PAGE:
How University of Miami is capitalizing on the county’s unique location

Dr. Julio Frenk President – University of Miami

 

What is the main role of University of Miami as an institution within Greater Miami?

This university was opened only 29 years after the City of Miami was founded. The founders realized, as early as 1925, that the city needed a higher education center. We have developed a hemispheric strategy, which has five pillars. First, we need to study the hemisphere. By this, I mean the entire continent from Canada to the southern parts of Latin America. Because our hemisphere is the New World, you cannot understand it without also understanding the Old World, emphasizing a global perspective. Our advantage in Miami is that we are truly a cross road between the cities of the Americas. To better study the hemisphere, we have created the University of Miami Institute for Advanced Study of the Americas. The second pillar surrounds education exchange. We want to take education exchange to a whole new level, and for this, we have created the Hemispheric University Consortium where students will be able to move around universities and get credits for the courses they take. The third pillar is research. We already have an extensive and vast network of very talented researchers. The fourth is technological innovation. By partnering with businesses, government and civic organizations in Miami-Dade and South Florida, we can become the most comprehensive research university of the region. And the last pillar is healthcare. Our aim is to expand our already vast amount of patients and forge strategic and collaborative arrangements.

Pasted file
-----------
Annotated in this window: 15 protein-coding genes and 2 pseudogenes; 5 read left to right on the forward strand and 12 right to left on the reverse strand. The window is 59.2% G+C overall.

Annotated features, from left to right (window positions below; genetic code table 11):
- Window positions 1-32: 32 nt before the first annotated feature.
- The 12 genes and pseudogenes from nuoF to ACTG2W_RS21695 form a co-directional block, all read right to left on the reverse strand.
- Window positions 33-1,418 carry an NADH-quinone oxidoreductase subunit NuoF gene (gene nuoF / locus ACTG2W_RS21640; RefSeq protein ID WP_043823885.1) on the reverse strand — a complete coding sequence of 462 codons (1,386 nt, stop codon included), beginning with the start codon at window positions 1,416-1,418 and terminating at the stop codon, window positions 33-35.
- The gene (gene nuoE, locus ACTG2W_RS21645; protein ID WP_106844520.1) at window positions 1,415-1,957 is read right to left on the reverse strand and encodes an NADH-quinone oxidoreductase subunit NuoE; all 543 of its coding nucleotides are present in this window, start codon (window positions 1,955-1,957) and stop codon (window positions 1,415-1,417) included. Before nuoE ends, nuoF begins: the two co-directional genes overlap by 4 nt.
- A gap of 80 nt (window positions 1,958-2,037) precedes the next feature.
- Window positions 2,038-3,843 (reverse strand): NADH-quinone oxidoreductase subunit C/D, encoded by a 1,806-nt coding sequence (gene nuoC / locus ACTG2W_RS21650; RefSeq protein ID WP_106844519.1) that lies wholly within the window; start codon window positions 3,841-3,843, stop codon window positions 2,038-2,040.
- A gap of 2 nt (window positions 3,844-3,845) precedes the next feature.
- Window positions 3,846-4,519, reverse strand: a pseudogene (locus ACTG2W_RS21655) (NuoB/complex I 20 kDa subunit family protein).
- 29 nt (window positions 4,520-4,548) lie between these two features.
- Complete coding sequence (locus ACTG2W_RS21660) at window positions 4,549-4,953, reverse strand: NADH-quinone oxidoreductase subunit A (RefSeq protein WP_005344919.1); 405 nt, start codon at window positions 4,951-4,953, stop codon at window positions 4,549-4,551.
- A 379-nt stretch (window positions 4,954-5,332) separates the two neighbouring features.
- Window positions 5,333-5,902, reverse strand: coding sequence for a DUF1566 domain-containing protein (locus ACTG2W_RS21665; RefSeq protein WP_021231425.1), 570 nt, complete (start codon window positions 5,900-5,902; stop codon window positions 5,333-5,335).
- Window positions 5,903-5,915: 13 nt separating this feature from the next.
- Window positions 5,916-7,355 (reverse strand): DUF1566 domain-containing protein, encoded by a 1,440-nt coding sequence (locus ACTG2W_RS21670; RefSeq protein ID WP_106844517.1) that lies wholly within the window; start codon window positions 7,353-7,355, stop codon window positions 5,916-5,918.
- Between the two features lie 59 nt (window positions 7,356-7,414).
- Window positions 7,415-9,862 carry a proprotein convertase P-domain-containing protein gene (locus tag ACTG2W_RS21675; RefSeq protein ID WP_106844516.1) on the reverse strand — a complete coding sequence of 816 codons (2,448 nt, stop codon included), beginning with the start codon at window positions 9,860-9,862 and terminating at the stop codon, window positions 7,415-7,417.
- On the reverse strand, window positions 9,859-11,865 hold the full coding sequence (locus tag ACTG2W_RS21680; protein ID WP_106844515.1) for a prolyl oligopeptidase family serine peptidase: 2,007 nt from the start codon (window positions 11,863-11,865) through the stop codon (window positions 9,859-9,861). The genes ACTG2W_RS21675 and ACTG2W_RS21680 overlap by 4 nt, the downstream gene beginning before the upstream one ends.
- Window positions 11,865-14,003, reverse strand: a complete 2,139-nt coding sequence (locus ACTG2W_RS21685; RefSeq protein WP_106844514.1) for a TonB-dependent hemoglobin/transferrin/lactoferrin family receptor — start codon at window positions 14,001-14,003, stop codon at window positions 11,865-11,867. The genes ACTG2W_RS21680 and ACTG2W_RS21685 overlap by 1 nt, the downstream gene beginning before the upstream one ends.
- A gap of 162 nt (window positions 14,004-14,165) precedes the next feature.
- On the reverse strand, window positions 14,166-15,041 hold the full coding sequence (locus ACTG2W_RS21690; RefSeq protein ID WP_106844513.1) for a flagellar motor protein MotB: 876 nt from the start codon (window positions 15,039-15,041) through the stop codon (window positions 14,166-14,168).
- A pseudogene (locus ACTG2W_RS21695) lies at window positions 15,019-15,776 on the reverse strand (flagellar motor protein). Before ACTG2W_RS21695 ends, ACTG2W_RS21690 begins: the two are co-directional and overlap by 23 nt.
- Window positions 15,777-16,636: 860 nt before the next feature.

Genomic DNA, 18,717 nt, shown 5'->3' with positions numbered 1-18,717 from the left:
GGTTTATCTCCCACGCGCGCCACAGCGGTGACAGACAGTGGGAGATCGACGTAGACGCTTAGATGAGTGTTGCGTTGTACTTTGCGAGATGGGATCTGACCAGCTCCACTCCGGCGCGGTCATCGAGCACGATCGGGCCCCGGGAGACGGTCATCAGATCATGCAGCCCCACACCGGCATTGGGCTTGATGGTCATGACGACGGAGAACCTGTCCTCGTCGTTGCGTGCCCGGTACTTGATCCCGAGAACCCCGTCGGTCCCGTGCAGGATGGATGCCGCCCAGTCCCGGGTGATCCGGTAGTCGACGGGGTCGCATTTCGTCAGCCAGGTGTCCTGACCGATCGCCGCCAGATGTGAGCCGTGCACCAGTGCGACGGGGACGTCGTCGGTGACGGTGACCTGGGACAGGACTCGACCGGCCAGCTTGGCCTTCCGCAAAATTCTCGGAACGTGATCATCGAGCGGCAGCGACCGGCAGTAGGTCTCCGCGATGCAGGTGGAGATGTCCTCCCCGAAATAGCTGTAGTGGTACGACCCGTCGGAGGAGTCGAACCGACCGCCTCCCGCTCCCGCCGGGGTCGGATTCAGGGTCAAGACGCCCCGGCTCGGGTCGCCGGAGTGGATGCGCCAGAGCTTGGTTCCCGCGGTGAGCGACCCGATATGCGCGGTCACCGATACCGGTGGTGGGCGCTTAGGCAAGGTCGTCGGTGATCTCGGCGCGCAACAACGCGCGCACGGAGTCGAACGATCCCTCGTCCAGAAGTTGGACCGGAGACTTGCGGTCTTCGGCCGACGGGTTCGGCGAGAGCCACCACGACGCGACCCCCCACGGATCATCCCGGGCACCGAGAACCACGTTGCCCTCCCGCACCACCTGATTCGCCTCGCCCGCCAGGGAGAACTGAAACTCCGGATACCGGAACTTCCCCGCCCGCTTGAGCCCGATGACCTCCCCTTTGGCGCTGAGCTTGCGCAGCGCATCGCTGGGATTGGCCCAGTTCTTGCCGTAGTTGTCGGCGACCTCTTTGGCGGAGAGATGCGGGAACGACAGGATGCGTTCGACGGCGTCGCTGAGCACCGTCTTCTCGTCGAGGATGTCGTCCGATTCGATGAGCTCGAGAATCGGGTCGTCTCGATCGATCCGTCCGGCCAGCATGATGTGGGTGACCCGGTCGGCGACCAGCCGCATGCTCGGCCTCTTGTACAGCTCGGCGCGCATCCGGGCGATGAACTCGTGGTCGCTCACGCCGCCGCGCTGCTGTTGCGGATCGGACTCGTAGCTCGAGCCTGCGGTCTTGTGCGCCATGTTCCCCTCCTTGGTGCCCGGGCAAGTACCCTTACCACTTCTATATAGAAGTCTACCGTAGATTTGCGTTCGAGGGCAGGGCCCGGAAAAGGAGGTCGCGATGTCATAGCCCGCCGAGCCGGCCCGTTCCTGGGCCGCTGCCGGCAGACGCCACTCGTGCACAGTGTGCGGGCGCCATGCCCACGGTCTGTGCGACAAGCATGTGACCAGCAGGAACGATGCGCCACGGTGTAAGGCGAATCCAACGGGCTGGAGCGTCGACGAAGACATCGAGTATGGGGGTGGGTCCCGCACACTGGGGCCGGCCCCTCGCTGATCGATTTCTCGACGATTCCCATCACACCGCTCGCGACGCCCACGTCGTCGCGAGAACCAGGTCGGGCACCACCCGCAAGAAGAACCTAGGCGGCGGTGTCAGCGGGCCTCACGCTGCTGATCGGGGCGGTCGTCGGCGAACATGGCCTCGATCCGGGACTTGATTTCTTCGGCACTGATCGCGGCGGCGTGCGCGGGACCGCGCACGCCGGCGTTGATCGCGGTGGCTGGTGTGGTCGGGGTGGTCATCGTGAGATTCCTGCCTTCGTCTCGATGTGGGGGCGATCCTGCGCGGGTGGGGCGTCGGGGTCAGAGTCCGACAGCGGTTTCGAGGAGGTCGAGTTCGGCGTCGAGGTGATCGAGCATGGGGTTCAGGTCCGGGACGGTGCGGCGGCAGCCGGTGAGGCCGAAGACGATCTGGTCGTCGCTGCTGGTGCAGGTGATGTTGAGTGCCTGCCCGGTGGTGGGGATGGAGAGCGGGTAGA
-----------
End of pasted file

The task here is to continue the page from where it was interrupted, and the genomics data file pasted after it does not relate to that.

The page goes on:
What are the main challenges in preparing today’s youth for an ever-changing job market?

Our success will be measured in how well we prepare our students for the rapid changes they will face in the labor market. Our graduates are entering a labor market that has never changed as fast as it is doing so right now. This is mostly because of advances in automation and artificial intelligence. This means that machines will displace plenty of jobs, but it also means that an important number of new jobs will be created. Some studies show that children entering elementary school this year will, by the time they graduate, work in jobs that don’t exist today. The way to address this is to have a university with an open architecture that allows people to enter as many times as they need to keep themselves updated. In addition to developing certain specific skills in specific areas, we also develop cross-cutting competencies that have to do with critical thinking, creativity, good communication skills, emotional intelligence and entrepreneurship.